Randy Boyagoda’s third novel reaches into the world of an English professor at a Catholic university. Photo by Jacklyn Gilmor

Randy Boyagoda's new literary venture explores the Catholic faith in school atmosphere

By  Jacklyn Gilmor, Catholic Register Special
  • October 8, 2018

Some might say that Randy Boyagoda is a lot like Prin, the protagonist of his third novel. Both are Catholic university professors with a Sri Lankan background and four daughters. 

However, it goes deeper than that. 

Original Prin is Boyagoda’s first literary venture into the world of post-secondary school, a world Boyagoda knows well as principal of St. Michael’s College at the University of Toronto.

“It makes sense,” said the 42-year-old writer and scholar. “I’ve been in the university world since I was 19 years old; I never left.”

Original Prin, intended to be the first in a trilogy, launched Sept. 25. Much of the book, both humourous and spiritual, centres around struggling with faith in the context of a 21st-century school atmosphere. 

Prin teaches English at a small Catholic university. Life is pretty comfortable until he finds out his school is facing a possible shutdown and he might lose his job. If that’s not enough, his ex-girlfriend Wende shows up unexpectedly and she has a crazy solution: open a satellite campus in Dragomans, a war-torn part of the Middle East. Oh, and Prin is just the right professor to go over there. 

Boyagoda says the inspiration for the story came when he was sitting in a university lecture and noticed that something had been torn off the podium: a school crest. He thought maybe the crest had been Christian in some way and that the school had torn it off out of embarrassment of its roots. 

“They pried it off and they had nothing to put in its place. I thought it was a striking example of a mundane, secular worldview.” 

The university in the novel has tried to hide its faith background, so it’s known as simply U.F.U., initials which don’t really stand for anything.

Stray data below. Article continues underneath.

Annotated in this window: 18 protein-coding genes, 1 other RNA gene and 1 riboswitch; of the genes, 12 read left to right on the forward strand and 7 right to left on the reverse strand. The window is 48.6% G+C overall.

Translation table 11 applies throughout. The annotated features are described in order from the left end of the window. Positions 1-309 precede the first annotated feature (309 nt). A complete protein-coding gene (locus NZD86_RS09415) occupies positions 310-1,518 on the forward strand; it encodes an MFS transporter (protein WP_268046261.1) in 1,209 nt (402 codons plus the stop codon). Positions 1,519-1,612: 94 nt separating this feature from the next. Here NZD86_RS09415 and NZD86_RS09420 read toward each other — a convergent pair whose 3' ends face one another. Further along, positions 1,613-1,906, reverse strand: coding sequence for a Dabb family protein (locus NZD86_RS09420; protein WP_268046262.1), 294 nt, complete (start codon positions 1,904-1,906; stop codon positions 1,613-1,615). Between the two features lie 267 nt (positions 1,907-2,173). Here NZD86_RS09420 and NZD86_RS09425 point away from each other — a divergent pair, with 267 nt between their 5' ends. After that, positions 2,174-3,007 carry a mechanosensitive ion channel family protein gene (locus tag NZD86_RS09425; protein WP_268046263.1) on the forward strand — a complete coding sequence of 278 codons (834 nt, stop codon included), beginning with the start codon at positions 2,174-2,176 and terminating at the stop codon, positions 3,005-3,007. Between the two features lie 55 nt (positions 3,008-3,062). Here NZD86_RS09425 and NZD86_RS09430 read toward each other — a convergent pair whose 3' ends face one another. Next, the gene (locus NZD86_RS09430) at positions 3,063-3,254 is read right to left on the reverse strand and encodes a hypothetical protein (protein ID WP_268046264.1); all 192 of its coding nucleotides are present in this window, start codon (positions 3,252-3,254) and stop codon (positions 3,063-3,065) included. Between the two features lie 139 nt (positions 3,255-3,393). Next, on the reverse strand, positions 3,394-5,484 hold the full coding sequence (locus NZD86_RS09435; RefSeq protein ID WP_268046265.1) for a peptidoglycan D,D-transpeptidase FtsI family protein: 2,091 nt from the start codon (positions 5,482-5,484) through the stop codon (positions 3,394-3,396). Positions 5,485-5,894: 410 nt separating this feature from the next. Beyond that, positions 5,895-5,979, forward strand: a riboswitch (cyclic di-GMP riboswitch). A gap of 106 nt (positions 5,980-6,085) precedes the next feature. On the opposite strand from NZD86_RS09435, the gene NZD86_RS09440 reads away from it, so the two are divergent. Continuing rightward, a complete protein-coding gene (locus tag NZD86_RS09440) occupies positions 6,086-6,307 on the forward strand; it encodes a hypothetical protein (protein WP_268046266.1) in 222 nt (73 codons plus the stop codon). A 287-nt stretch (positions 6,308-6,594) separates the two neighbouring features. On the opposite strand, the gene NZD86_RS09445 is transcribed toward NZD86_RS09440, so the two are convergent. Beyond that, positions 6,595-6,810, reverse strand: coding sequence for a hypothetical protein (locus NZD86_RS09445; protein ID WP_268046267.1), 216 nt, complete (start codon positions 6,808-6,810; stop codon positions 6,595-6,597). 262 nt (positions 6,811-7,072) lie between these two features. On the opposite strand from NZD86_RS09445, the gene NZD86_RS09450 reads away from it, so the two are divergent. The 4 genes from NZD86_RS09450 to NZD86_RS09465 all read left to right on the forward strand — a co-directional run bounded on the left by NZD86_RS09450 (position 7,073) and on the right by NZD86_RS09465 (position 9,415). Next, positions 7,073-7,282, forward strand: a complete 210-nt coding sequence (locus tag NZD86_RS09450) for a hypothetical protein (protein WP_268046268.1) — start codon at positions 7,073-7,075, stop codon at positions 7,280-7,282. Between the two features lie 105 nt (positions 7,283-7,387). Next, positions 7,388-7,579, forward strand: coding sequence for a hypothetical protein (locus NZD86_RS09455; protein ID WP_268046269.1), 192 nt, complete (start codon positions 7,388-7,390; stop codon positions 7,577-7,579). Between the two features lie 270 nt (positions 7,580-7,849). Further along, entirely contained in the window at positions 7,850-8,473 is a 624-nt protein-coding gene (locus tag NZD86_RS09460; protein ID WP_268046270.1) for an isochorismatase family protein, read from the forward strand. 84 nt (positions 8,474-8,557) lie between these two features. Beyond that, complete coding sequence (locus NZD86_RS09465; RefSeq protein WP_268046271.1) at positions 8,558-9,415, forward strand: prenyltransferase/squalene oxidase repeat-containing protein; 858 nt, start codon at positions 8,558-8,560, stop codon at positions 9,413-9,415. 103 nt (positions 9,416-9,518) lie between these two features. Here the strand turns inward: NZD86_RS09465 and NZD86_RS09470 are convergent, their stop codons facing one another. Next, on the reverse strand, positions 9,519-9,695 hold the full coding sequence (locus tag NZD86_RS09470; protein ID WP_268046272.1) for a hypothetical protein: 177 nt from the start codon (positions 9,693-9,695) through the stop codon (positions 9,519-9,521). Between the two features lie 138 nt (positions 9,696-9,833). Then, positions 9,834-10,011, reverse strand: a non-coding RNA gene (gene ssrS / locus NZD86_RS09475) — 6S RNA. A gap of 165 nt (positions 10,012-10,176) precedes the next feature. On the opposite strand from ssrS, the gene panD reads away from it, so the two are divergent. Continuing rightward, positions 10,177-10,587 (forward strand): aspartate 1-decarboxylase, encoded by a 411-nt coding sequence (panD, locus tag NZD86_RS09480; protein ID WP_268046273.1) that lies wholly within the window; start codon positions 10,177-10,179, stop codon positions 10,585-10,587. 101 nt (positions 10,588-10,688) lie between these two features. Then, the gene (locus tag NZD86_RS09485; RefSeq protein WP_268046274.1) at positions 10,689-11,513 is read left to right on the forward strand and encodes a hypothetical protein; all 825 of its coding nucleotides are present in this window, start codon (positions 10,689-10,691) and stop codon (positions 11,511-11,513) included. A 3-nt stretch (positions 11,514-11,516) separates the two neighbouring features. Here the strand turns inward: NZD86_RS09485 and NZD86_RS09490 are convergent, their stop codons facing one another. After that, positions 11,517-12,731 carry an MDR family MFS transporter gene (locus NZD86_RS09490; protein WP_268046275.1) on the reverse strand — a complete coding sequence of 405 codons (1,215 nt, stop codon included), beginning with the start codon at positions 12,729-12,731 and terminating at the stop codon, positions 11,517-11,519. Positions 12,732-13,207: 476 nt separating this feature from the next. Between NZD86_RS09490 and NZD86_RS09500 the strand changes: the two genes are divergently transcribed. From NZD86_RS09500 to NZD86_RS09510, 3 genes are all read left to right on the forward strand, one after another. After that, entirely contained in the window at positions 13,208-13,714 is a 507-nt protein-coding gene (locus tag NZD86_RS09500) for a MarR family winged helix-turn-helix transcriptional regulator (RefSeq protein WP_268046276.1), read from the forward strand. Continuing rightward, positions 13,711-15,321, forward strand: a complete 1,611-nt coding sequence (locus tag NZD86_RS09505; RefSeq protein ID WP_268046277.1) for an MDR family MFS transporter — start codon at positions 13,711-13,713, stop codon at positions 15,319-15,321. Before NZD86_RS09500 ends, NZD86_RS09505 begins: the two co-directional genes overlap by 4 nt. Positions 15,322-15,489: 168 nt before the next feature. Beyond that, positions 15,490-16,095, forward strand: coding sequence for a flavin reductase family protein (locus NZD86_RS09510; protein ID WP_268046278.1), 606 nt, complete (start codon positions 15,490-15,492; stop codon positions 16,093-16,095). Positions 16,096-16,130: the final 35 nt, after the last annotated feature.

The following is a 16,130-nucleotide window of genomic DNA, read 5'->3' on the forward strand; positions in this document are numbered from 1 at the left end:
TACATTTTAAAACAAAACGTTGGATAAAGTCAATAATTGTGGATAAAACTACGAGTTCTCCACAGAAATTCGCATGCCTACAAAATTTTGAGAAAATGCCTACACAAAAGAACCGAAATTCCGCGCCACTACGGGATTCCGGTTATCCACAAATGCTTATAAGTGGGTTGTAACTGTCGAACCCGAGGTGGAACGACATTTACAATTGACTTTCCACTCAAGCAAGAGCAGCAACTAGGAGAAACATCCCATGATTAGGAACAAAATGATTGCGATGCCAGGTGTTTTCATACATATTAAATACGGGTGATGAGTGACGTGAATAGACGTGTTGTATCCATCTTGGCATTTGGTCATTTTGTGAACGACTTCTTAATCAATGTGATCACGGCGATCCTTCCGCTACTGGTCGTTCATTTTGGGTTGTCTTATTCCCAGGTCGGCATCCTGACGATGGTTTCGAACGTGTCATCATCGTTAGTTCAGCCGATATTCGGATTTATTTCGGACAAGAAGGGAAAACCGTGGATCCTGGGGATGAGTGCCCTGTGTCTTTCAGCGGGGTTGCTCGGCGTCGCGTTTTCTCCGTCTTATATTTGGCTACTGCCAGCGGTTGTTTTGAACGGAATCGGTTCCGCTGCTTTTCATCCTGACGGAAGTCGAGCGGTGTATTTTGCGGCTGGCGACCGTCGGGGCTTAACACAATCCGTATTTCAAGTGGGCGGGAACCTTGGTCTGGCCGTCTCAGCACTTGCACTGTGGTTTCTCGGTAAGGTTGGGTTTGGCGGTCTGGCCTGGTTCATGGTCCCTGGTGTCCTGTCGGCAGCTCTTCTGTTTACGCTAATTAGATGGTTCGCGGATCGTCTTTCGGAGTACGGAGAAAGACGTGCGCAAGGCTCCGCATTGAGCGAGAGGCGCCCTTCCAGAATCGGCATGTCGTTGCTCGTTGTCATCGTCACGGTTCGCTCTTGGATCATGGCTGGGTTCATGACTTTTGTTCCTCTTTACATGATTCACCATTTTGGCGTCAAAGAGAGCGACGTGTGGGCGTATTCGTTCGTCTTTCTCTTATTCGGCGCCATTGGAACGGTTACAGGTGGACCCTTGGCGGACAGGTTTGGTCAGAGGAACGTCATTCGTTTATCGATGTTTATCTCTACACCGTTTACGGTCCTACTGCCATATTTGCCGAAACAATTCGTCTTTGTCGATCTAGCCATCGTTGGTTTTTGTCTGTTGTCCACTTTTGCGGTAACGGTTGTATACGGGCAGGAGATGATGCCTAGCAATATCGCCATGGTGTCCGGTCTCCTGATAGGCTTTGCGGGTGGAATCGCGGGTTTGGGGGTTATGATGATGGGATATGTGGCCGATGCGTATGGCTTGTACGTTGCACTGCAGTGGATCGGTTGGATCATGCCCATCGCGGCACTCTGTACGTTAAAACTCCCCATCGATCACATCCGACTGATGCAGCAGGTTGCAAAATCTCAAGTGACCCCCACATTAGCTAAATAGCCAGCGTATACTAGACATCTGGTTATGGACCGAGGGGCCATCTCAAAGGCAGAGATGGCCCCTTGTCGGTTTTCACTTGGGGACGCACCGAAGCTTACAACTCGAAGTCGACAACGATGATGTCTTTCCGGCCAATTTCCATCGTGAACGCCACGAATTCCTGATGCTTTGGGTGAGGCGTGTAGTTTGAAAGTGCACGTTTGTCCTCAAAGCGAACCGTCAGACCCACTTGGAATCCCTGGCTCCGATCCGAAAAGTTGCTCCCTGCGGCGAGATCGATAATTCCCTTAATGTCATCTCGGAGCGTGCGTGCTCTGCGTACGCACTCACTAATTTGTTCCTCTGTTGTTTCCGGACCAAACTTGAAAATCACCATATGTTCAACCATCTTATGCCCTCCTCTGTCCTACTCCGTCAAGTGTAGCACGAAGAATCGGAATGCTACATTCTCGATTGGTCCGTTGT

The school might be struggling to marry faith and modern teaching, but it has a higher sense of purpose.

“Because it’s a Catholic university,” said Boyagoda, “there’s more to their purposes than simply making money to keep the lights on. They believe in the importance of educating the fullness of the human person.”

Despite some heavy issues the book tackles (like disease and religious extremism) some things just don’t change. For Prin, students are pretty much the same from downtown Toronto to the new campus in Dragomans.

In one scene, Prin is prepared to lecture about the writer Franz Kafka but, distracted, his students ask him about immigration to Canada instead.

“They might as well be students at Ryerson (University) and St. Mike’s in a sense,” said Boyagoda. “There’s an ordinary universal experience of ‘I didn’t do my readings and I’m still here in class.’ ”

Throughout the novel, Prin struggles to navigate his relationship with God. Is there a greater purpose for his life? Why would God let him suffer? Is he a bad husband and father? Also, is his ex-girlfriend still wearing the same apple-scented lip balm that smells really good?

Boyagoda said it might have been easier to write a story about faith that’s set 500 years ago. Maybe even 50 years ago. However, he wanted to explore what it means to live out the Catholic faith today. 

“You go to work, you have your family responsibilities, you play with your phone too much, you get bored in Mass, you go to confession and the priest is strange,” he said. “What does it mean for that ordinary daily existence to be suffused with a sense that our lives are made in the image and likeness of God? ... That’s the desire: to write a story like that and make it relatable, for people like you and me.”

Far from being a “perfect Catholic,” Prin sometimes sits in Mass and dares God to make the candles flicker to prove that He exists. 

“I think maybe the difference with this book is it’s both about campus life, it’s about family life and it’s about the life of faith,” said Boyagoda. 

“All things that matter to me personally, but things that I never actually explored in my fiction before. Probably because all of them are very personally felt as well. So the stakes are higher.”

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